And then maybe you could recommend a nice rest home? 😐

        (editing) Wow, Ardai got back to me in less than half an hour. On a Saturday. He’s read the blog.

        And he had to politely remind me to give him a snail mail address to send the book to.

        Not enough eyerolls in the world, kids.

        • Ardai has promptly responded in person to every single e-mail I’ve ever sent Hard Case (which isn’t all that many, but still). I think your planned schedule is just fine. I can’t wait to discuss FAAD — and to re-read it myself, as I’m sure there are a few bumps that Ardai will have smoothed over, as well as details I forgot (or just got wrong due to the constraints of the situation).

          • Well, given that I should have the book in a few days, I could have a review up very shortly. But it’s not out for nearly three months. I’m going to keep my powder dry, and wait a bit.

            Ardai mentioned the length of the manuscript–sounds to be in the Ex Officio/Kahawa range–he trimmed it a bit. Hmm, maybe this is the final swan song of Timothy J. Culver, at least in part. Well, I’ve always liked his stuff, hack though he be. Stark shouldn’t have shot him. 😉

  4. The ten Home Stretch novels include four Dortmunders and four Parkers. This doesn’t make Westlake unique, of course. Of the last six Heinlein novels, four were (more or less) part of a series going back to the 30s and one was a sequel to a short story from the 40s. The novels Asimov wrote in his last decade were all but two Foundation, Robots, or (in a very unfortunate move) a Foundation/Robots crossover. The 17 novels written in Wodehouse’s last two decades include 4 Jeeves and Berties, 4 Blandings Castles, and only four not starring characters he’d created thirty years earlier.

    • You get old. Ideas running out. If you get a new idea, people’s image of you is so well-defined by then, it often gets rejected. You want to keep writing and getting published. You know that you can always get an audience for this or that series people remember you for. I guess you could call it the workaholic’s version of retirement?

      Now mind you, Plum always did a lot of series fiction–given his original publishing venues, that was the expected thing. It’s just that his career went through so many phases for so long, some of his franchises wore out (like Psmith) and were replaced by others (like Mulliner).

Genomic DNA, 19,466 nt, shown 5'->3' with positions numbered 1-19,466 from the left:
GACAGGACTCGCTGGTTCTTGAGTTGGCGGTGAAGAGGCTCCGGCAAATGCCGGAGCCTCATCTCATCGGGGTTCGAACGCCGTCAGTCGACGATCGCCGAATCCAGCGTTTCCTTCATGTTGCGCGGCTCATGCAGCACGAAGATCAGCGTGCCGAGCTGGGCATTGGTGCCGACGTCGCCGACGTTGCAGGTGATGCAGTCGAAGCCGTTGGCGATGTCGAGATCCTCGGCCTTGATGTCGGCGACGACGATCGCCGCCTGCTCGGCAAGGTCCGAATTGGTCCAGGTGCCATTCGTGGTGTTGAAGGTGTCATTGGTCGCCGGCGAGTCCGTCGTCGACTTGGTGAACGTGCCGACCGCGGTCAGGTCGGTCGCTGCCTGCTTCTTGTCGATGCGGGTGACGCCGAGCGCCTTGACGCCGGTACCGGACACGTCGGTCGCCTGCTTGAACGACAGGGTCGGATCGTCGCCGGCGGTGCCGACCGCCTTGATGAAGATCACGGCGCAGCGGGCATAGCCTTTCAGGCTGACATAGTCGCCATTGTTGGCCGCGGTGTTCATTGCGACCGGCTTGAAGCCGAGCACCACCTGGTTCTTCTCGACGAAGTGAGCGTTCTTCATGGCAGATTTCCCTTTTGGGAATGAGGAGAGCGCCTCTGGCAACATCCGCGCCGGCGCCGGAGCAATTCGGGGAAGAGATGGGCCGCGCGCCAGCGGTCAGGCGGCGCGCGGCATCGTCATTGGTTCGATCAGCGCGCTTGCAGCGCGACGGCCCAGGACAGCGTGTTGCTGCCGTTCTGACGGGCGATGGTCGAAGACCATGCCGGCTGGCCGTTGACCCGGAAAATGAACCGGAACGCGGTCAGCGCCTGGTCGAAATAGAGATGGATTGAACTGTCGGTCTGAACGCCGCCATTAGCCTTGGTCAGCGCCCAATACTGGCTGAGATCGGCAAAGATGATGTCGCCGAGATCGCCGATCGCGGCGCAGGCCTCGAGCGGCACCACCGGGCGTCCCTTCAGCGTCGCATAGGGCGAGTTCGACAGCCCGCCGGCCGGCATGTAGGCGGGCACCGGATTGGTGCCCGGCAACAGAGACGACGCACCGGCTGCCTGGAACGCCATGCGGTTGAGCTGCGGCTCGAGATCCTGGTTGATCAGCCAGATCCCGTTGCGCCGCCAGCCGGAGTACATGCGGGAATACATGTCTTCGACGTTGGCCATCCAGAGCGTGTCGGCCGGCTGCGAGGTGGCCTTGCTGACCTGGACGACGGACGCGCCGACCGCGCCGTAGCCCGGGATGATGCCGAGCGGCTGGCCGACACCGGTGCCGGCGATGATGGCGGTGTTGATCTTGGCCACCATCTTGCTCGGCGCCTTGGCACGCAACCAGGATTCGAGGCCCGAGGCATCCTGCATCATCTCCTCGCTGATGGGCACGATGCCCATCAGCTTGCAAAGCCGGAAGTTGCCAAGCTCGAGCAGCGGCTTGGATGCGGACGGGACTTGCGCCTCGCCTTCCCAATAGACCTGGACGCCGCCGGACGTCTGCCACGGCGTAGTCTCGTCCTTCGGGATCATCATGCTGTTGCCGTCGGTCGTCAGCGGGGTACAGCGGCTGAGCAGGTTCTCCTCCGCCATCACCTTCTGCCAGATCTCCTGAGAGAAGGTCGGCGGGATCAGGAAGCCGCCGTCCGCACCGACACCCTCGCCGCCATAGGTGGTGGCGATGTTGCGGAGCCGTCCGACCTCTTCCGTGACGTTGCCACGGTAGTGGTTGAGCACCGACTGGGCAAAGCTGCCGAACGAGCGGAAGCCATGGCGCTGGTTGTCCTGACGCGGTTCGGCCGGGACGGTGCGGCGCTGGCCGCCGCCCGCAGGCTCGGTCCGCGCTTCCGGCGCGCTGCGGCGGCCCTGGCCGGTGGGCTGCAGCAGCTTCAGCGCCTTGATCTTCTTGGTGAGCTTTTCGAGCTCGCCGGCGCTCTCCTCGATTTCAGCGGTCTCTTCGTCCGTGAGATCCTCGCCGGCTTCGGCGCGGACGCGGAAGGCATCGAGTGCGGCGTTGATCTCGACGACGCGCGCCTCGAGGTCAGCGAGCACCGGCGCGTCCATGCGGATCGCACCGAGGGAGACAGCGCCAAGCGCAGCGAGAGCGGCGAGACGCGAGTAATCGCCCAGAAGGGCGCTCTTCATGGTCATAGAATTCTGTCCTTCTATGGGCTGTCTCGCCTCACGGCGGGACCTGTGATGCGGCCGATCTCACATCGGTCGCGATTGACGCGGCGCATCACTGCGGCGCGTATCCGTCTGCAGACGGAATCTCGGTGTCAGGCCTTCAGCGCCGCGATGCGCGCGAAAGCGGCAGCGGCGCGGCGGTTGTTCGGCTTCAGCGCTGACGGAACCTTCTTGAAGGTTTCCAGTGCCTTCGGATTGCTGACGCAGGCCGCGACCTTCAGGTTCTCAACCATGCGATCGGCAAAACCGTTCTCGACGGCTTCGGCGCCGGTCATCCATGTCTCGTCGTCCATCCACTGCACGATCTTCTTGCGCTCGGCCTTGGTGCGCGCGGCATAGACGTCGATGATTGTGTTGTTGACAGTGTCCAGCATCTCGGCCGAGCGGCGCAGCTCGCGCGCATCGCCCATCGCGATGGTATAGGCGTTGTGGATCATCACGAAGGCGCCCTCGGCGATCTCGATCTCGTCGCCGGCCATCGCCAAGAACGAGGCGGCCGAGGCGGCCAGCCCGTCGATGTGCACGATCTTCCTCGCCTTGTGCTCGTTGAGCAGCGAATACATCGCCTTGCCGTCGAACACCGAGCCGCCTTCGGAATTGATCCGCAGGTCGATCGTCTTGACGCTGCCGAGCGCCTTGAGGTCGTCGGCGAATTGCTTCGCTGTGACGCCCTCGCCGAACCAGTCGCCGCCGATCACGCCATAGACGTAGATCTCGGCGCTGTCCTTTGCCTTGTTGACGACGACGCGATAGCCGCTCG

Another example–Evan Hunter published sixteen novels in his final decade–nine of which are 87th Precincts. Two others feature Matthew Hope (I never had the pleasure). Maybe that doesn’t really count–the 87th dominated his oeuvre for most of his career, but eleven out of sixteen is a pretty high percentage. The final decade featured an Evan Hunter/Ed McBain crossover, but no series characters from either. Not sure how that works–I personally never saw much difference in the writing styles.

      (And what’s with the crossovers? Wodehouse did some too, as I recall, but that wasn’t particularly an old age thing for him. I think that was more along the lines of cross-promotion. Westlake did those two crossovers with Gore mainly because Gore was a sort of protege, even though he was actually a little older than Westlake.)

      Westlake was fighting health problems, had been slapped down repeatedly with his attempts to change up. He enjoyed writing Dortmunder novels, and he’d taken such a long break from Parker, it all seemed fresh and new (which is why those books don’t feel like any kind of retirement gig). It’s not his absolute best writing, by and large–but it’s not just putting the trained seals through their paces, either. Not that you said it was. You’re right, this is a thing they do, genre authors. They fall back to their respective redoubts and wait out the siege. Perhaps making the occasional sortie.

      Lawrence Block seems to be bucking this tendency–we haven’t seen Scudder, Rhodenbarr, or Keller since 2013 (Tanner’s been gone since 1998). I don’t think he did any crossovers ever. He’s been doing a variety of standalone stuff since then. Not a lot, but interesting varied work–just came out with an anthology of works by other famous authors, all somehow influenced by Edward Hopper. A likely story, eh?

      However, he’s not mainly working with the big publishers now. He’s adapted to the new market, the electronic market, which doesn’t pay as well, but which offers a lot more flexibility (you can even do novellas again!). An early adopter, relative to his generation. Damn, he is Kelp. 😮

      • Hmm, Wodehouse crossovers…

        When Psmith moved over to books for adults, he went to Blandings Castle (as an imposter, of course.) He got married off and was never heard from again. When Uncle Fred moved to novels, he went to Blandings Castle (as an imposter, of course.) He’d been married for years, so he was safe.

        The big one would have been Wooster/Blandings, but it never happened. (In one of the Sandman comics, there’s a library of books that were never written that includes “Jeeves at Blandings”.) . Bertie does mention Lord Emsworth in one of the stories, and there are characters that appear in both series, so it’s definitely the same universe. IIRC, Bobbie Wickham, who’s one of Bertie’s girlfriends, is also a Mulliner relative. As far as I know, Ukridge doesn’t cross over with anything else.

        There’s a very fun book called Who’s Who in Wodehouse that lists the appearances of each character. Used copies have gotten cheap, it appears. Years ago, I was glad to find it for $25.

        • That’s a bit unsettling about Psmith, disappearing like the hard consonant that should rightfully begin his name. In a different genre, I’d suspect him of having been done in and then fed to the Empress a piece at a time. But the butler didn’t do it. Beach is above such things.